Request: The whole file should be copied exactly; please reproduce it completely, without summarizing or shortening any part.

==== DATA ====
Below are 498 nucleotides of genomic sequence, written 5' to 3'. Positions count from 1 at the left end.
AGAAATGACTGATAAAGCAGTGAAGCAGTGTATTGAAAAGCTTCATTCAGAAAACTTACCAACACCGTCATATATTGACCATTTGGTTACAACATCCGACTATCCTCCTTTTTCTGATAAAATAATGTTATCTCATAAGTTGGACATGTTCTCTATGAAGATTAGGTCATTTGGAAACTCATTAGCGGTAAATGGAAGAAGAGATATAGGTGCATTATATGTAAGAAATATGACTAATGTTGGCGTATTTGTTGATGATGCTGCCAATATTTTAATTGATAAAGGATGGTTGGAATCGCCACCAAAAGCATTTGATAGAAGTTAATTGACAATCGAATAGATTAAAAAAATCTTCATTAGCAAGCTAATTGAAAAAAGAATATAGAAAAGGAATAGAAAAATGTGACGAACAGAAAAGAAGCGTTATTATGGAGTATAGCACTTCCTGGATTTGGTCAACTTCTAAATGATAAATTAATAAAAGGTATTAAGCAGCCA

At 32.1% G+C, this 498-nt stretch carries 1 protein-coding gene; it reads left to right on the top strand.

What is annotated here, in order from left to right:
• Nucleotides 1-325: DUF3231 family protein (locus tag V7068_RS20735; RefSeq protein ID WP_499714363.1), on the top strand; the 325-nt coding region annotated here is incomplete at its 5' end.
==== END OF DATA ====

Below are 498 nucleotides of genomic sequence, written 5' to 3'. Positions count from 1 at the left end.
AGAAATGACTGATAAAGCAGTGAAGCAGTGTATTGAAAAGCTTCATTCAGAAAACTTACCAACACCGTCATATATTGACCATTTGGTTACAACATCCGACTATCCTCCTTTTTCTGATAAAATAATGTTATCTCATAAGTTGGACATGTTCTCTATGAAGATTAGGTCATTTGGAAACTCATTAGCGGTAAATGGAAGAAGAGATATAGGTGCATTATATGTAAGAAATATGACTAATGTTGGCGTATTTGTTGATGATGCTGCCAATATTTTAATTGATAAAGGATGGTTGGAATCGCCACCAAAAGCATTTGATAGAAGTTAATTGACAATCGAATAGATTAAAAAAATCTTCATTAGCAAGCTAATTGAAAAAAGAATATAGAAAAGGAATAGAAAAATGTGACGAACAGAAAAGAAGCGTTATTATGGAGTATAGCACTTCCTGGATTTGGTCAACTTCTAAATGATAAATTAATAAAAGGTATTAAGCAGCCA

At 32.1% G+C, this 498-nt stretch carries 1 protein-coding gene; it reads left to right on the top strand.

What is annotated here, in order from left to right:
• Nucleotides 1-325: DUF3231 family protein (locus tag V7068_RS20735; RefSeq protein ID WP_499714363.1), on the top strand; the 325-nt coding region annotated here is incomplete at its 5' end.